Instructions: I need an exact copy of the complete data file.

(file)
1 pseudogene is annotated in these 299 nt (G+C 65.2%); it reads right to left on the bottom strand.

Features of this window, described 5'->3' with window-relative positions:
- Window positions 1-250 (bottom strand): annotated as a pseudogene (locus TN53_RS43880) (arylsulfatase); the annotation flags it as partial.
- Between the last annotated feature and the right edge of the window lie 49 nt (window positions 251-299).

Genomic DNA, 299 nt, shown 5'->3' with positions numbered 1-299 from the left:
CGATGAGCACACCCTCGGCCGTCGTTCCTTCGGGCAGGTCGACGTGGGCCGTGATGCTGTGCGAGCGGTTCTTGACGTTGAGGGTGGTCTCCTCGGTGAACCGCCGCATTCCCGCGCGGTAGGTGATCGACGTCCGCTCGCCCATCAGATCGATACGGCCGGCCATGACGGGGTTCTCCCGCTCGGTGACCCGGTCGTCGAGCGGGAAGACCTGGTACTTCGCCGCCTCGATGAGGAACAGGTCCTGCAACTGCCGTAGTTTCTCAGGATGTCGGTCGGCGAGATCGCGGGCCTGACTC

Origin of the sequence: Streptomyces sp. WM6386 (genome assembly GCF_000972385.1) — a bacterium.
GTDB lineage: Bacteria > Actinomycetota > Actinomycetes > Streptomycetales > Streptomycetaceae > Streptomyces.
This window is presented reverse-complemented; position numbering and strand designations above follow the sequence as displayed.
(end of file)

1 pseudogene is annotated in these 299 nt (G+C 65.2%); it reads right to left on the bottom strand.

Features of this window, described 5'->3' with window-relative positions:
- Window positions 1-250 (bottom strand): annotated as a pseudogene (locus TN53_RS43880) (arylsulfatase); the annotation flags it as partial.
- Between the last annotated feature and the right edge of the window lie 49 nt (window positions 251-299).

Genomic DNA, 299 nt, shown 5'->3' with positions numbered 1-299 from the left:
CGATGAGCACACCCTCGGCCGTCGTTCCTTCGGGCAGGTCGACGTGGGCCGTGATGCTGTGCGAGCGGTTCTTGACGTTGAGGGTGGTCTCCTCGGTGAACCGCCGCATTCCCGCGCGGTAGGTGATCGACGTCCGCTCGCCCATCAGATCGATACGGCCGGCCATGACGGGGTTCTCCCGCTCGGTGACCCGGTCGTCGAGCGGGAAGACCTGGTACTTCGCCGCCTCGATGAGGAACAGGTCCTGCAACTGCCGTAGTTTCTCAGGATGTCGGTCGGCGAGATCGCGGGCCTGACTC

Origin of the sequence: Streptomyces sp. WM6386 (genome assembly GCF_000972385.1) — a bacterium.
GTDB lineage: Bacteria > Actinomycetota > Actinomycetes > Streptomycetales > Streptomycetaceae > Streptomyces.
This window is presented reverse-complemented; position numbering and strand designations above follow the sequence as displayed.